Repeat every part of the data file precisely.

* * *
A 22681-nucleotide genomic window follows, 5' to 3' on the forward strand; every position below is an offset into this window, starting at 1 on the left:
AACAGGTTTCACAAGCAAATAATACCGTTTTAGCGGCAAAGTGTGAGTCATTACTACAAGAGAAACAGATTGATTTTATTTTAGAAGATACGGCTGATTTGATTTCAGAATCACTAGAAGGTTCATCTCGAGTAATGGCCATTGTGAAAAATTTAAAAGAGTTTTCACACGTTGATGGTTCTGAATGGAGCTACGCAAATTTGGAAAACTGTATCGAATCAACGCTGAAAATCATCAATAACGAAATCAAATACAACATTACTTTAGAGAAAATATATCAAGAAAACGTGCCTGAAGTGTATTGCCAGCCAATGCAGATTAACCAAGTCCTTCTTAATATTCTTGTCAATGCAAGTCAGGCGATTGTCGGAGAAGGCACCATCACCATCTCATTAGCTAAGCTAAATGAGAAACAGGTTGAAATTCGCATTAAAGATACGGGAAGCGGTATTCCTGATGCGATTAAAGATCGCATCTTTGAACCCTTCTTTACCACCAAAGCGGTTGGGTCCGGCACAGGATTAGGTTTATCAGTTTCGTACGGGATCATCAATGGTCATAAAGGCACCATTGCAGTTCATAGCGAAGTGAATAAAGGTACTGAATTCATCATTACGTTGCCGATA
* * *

A 22681-nucleotide genomic window follows, 5' to 3' on the forward strand; every position below is an offset into this window, starting at 1 on the left:
AACAGGTTTCACAAGCAAATAATACCGTTTTAGCGGCAAAGTGTGAGTCATTACTACAAGAGAAACAGATTGATTTTATTTTAGAAGATACGGCTGATTTGATTTCAGAATCACTAGAAGGTTCATCTCGAGTAATGGCCATTGTGAAAAATTTAAAAGAGTTTTCACACGTTGATGGTTCTGAATGGAGCTACGCAAATTTGGAAAACTGTATCGAATCAACGCTGAAAATCATCAATAACGAAATCAAATACAACATTACTTTAGAGAAAATATATCAAGAAAACGTGCCTGAAGTGTATTGCCAGCCAATGCAGATTAACCAAGTCCTTCTTAATATTCTTGTCAATGCAAGTCAGGCGATTGTCGGAGAAGGCACCATCACCATCTCATTAGCTAAGCTAAATGAGAAACAGGTTGAAATTCGCATTAAAGATACGGGAAGCGGTATTCCTGATGCGATTAAAGATCGCATCTTTGAACCCTTCTTTACCACCAAAGCGGTTGGGTCCGGCACAGGATTAGGTTTATCAGTTTCGTACGGGATCATCAATGGTCATAAAGGCACCATTGCAGTTCATAGCGAAGTGAATAAAGGTACTGAATTCATCATTACGTTGCCGATA